“China’s exercise of soft power through vaccine diplomacy has yet to generate strategic trust in Southeast Asia, mainly due to Beijing’s assertion of hard power in other domains, especially in the South China Sea,” Zaini wrote: “To live up to its promise of providing vaccines as a ‘global public good’ and counteract criticism that the country is engaging in self-serving ‘politics of generosity.” Zaini suggested that China cooperate with the West in accelerating the production and distribution of vaccines to the developing world.
As Zaini pointed out, the littoral nations of Southeast Asia are a key target for China’s vaccine diplomacy, with all the countries in the region have either purchased or received donations of Chinese-made shots, with outreach helped by its first-mover advantage through steady deliveries of supplies. Collectively, they have ordered hundreds of millions of doses. But “Beijing’s propaganda about its generosity and its assertive actions in other domains – such as the South China Sea – have significantly constrained the soft power effect of its vaccine outreach, thus limiting the strategic trust it is able to foster in the region.”
Beijing has aimed its effort at low- and medium-income countries, supplying huge numbers of doses to African countries and to Hungary – where Prime Minister Viktor Orban posted a photo of being inoculated with a dose from Sinopaharm – as well as, Serbia and Turkey. As the European Union thinktank Breughel pointed out, “Recently, however, concerns have grown about the relatively low protection rates given by Chinese vaccines and about their availability.” Trust in the reliability of Russian data and the comparability of its tests is still wavering as well, as Breughel pointed out.
Vaccine diplomacy, Zaini wrote, “is an exercise in soft power. The point is neither to compel nor coerce, but to convince or “co-opt” – usually by example.” Both China and Russia have been using the vaccines to overcome massive distrust of their regimes. China, he says, “is still finding its feet in terms of cultivating soft power with the necessary nuance and finesse. For one thing, Beijing’s propaganda efforts accompanying its vaccine outreach lack subtlety. Moreover, China has yet to recognize that its exercise of hard power has to be recalibrated to avoid undermining its soft power efforts.”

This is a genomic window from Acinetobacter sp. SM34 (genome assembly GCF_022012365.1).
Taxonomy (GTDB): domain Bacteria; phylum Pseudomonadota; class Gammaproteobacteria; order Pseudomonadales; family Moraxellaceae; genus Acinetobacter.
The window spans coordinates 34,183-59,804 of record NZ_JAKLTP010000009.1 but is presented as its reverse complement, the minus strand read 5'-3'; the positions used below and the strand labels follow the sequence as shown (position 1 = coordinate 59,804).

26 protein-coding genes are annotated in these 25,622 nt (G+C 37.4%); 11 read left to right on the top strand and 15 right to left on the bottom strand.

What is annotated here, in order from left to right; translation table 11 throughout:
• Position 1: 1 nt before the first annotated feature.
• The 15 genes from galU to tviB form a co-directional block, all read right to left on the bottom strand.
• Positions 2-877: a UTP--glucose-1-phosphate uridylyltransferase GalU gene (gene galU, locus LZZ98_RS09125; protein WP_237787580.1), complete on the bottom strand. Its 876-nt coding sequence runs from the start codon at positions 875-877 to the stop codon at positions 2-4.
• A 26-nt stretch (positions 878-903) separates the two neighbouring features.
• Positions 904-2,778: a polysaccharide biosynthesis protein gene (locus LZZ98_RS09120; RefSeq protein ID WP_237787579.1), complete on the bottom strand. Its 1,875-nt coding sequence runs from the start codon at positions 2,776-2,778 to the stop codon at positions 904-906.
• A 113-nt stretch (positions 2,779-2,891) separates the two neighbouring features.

Blunting China’s soft power “is the fact that many countries are conscious that China’s congeniality can be capricious,” Zaini writes .”As Australia and Canada have learned, “China has a record of retracting its generosity and banishing countries to ‘the doghouse’ (as the Economist magazine memorably puts it) for perceived slights. And while Southeast Asia has been generally spared the worst of China’s ‘wolf-warrior diplomacy,’ it is not blind to how China punishes those failing to toe Beijing’s line. China may offer vaccines today, but trade sanctions tomorrow.”
After Australia called for an investigation of the source of the Covid-19 outbreak in Wuhan, it found its exports of wine and other products to China curtailed. Canada has seen seemingly innocent expatriates in China arrested and charged in the wake of its detention of Meng Wanzhou, the chief financial officer of the manufacturing giant Huawei.
John Berthelsen, Co-founder and Editor in Chief of Asia Sentinel, former Managing Editor, Hong Kong Standard, Asian Wall Street Journal correspondent in five countries, Newsweek Magazine correspondent in Vietnam. Pulitzer nominee, two-time Society of Publishers in Asia winner, excellence in reporting.
This article was originally published on Asia Sentinel. Views in this article are author’s own and do not necessarily reflect CGS policy.